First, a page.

During all these awareness efforts we are here, Windows ‘BlueKeep’ CyberAttack Is Happening Right Now.
Even That U.S. Government has warned us about the devastating risks of BlueKeep a security vulnerability that was discovered in Microsoft's Remote Desktop Protocol implementation, which allows for the possibility of remote code execution.
As a vulnerability such as Wanna Cry describes Microsoft Bluekeep. Now security researchers discovered the first malware that exploits the gap. However, this is still a long way from the worst-case scenario.
Already in May, Microsoft vigorously warned of a vulnerability that could spread like Wanna Cry independently. For the first time, security researchers Kryptos Logic have been able to sift through malicious software that exploits the Bluekeep gap. However, it seems almost harmless to the potential of the vulnerability.
Since Microsoft released security updates in May for all supported and even unsupported operating systems, there was silence before the storm. A wave of attack on unprotected devices that did not play the security updates was just a matter of time. Gradually, security researchers also released proof of concepts (PoC) or even exploits for pentesting software. But the big attack was slow is coming.
For the first time, security researchers discovered malicious software in the wild, exploiting the Bluekeep vulnerability. In a honeypot, a computer with vulnerabilities run by security researchers to detect and analyze malicious software, they discovered malicious software that used the loophole to steal computing power. This used the malicious software for cryptomining. However, the malicious software crashed the affected Honeypot, so security researchers doubt the reliable functioning of the malicious software.
The Bluekeep Cryptominer is not a worm
The Bluekeep vulnerability allows malicious code to be executed on an affected Windows system without the need for system authentication or user interaction. A computer worm could self-propagate through the vulnerability from vulnerable computer to vulnerable computer. However, according to the security researchers, the malicious software that has now been discovered does not spread on its own. Instead, the attackers scan for vulnerable systems and then attack them.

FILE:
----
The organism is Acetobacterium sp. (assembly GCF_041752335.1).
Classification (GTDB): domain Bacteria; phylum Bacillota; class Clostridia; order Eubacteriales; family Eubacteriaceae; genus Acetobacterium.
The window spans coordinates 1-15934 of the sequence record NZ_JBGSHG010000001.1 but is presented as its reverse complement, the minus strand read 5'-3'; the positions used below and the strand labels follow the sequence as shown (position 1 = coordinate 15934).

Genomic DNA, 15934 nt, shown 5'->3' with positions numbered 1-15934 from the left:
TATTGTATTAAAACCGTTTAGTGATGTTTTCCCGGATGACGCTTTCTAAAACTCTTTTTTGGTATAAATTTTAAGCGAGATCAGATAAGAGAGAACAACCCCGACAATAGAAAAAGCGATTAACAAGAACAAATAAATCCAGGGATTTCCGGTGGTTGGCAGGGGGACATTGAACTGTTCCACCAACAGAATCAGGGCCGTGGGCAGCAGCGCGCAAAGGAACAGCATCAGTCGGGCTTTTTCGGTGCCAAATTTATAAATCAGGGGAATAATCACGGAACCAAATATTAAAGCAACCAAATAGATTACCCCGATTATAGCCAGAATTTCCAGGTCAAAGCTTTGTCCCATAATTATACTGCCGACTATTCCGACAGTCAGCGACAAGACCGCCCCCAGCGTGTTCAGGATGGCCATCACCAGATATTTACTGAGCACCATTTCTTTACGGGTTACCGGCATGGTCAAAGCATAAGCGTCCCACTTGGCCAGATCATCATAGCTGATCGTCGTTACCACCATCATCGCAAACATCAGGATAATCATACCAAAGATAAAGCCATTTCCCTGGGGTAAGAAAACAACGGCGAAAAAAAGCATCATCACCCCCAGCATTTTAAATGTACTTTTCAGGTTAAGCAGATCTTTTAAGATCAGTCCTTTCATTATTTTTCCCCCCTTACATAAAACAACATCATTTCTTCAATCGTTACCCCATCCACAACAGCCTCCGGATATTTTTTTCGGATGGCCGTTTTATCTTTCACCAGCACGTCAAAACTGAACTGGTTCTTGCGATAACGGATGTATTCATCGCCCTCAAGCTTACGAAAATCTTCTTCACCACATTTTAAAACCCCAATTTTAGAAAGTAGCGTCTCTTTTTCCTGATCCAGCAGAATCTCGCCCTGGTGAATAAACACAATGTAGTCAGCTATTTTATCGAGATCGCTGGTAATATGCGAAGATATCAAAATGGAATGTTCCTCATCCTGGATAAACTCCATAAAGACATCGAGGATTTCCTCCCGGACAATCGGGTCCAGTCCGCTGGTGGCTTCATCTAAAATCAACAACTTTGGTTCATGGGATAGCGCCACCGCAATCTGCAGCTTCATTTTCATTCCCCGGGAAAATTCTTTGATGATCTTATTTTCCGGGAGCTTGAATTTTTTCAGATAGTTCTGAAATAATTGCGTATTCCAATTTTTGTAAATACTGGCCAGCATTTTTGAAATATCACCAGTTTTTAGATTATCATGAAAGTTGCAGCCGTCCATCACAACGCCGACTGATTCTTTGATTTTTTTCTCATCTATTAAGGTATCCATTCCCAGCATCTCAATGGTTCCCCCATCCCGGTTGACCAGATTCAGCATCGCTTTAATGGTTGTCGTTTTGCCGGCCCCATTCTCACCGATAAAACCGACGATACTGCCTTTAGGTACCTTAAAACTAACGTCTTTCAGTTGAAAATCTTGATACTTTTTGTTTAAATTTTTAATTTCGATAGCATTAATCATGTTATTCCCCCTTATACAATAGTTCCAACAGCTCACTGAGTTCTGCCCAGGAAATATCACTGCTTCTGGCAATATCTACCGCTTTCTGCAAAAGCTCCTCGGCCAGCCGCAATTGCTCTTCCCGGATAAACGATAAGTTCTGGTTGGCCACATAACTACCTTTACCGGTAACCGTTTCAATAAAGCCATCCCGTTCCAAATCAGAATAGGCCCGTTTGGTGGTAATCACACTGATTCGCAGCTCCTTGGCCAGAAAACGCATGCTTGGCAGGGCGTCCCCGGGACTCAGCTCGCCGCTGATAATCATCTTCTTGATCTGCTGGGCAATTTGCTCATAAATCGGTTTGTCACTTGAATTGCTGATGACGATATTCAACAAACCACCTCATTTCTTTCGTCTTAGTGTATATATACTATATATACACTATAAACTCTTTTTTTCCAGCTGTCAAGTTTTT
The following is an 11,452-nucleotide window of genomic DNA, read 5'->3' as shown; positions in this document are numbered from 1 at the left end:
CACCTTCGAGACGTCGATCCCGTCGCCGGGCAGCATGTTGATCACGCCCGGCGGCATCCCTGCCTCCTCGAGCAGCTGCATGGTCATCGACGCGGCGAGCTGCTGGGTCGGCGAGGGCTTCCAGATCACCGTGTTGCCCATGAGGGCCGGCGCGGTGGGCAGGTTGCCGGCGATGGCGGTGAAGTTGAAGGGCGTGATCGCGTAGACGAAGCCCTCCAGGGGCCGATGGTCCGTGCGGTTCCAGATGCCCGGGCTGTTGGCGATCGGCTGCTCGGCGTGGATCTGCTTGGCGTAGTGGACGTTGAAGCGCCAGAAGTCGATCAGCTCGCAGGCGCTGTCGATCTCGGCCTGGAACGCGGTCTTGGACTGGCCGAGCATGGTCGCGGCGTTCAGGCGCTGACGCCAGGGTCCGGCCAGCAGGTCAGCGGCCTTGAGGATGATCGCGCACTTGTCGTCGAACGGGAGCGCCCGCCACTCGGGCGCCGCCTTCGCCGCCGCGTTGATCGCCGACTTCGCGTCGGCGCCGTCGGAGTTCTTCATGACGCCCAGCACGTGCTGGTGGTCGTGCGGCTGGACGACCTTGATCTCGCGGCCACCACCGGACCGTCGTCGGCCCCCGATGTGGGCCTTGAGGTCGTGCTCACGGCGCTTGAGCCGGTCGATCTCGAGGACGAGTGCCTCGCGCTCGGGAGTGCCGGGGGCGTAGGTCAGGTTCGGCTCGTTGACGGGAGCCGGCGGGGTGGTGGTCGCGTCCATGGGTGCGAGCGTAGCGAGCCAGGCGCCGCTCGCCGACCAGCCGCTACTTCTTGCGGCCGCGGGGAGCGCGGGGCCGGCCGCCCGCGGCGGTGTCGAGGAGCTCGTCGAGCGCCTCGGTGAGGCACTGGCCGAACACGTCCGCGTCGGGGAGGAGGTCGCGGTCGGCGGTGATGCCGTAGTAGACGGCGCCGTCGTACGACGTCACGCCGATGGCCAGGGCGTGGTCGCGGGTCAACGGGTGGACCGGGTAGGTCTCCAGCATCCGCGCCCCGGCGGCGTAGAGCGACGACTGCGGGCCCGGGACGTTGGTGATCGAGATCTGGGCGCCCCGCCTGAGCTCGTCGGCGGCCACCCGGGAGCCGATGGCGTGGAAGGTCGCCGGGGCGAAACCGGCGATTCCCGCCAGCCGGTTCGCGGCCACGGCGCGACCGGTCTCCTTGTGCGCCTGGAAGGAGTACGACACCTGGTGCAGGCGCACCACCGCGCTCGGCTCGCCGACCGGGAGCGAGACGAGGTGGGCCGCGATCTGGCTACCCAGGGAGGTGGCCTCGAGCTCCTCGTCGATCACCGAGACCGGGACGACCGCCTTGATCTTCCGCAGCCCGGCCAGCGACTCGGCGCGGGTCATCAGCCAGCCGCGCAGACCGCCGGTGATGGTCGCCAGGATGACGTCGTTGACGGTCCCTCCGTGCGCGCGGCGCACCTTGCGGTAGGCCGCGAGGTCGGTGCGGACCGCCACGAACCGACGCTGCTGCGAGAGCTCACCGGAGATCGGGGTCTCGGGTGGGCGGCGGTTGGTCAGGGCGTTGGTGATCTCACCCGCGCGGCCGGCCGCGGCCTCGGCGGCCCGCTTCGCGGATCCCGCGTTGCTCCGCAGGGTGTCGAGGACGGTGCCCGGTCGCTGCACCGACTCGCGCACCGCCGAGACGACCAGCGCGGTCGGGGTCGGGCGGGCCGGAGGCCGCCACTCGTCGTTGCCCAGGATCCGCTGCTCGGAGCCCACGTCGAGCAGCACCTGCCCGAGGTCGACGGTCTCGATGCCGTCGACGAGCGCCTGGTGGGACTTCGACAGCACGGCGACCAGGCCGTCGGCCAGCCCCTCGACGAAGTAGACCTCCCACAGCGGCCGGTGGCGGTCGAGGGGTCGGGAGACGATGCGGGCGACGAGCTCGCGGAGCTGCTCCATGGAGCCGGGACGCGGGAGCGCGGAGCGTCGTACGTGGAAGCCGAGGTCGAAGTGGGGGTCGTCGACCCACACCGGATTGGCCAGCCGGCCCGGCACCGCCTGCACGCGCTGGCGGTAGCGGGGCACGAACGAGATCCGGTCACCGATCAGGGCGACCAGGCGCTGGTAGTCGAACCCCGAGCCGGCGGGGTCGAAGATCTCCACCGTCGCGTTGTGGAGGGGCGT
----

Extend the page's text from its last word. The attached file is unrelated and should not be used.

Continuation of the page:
One reason for the absence of a Blueekeep worm could be Microsoft's handling of the vulnerability. Security updates and warnings from Microsoft may have contributed to significantly reducing vulnerable devices. "Every month that passes without a worm being released, more people are turning to security updates and the number of vulnerable devices is falling," said security researcher Jake Williams Wired. That so far no attacker had exploited the gap on a large scale, could also be based on a cost-benefit calculation. There may be too little affected Windows machines, as that is worth the effort, explains Williams.
In contrast, Wanna Cry paralyzed millions of Windows machines in 2017 , leading to system failures at a number of companies . In addition to the scoreboards of the train denied many money, ticket and gas station machines the service. Calculator of the mobile operator Telefónica were also affected, and the car manufacturer Renault had stopped its production in some plants as a precaution. The Wanna Cry malware was based on a vulnerability in Samba hoarded by the US National Security Agency (NSA), leaked by the hacker group The Shadow Brokers.
- Amram is a technical analyst and partner at DFI Club Research, a high-tech research and advisory firm .He has over 10 years of technical and business experience with leading high-tech companies including Huawei,Nokia,Ericsson on ICT, Semiconductor, Microelectronics Systems and embedded systems.Amram focuses on the business critical points where new technologies drive innovations.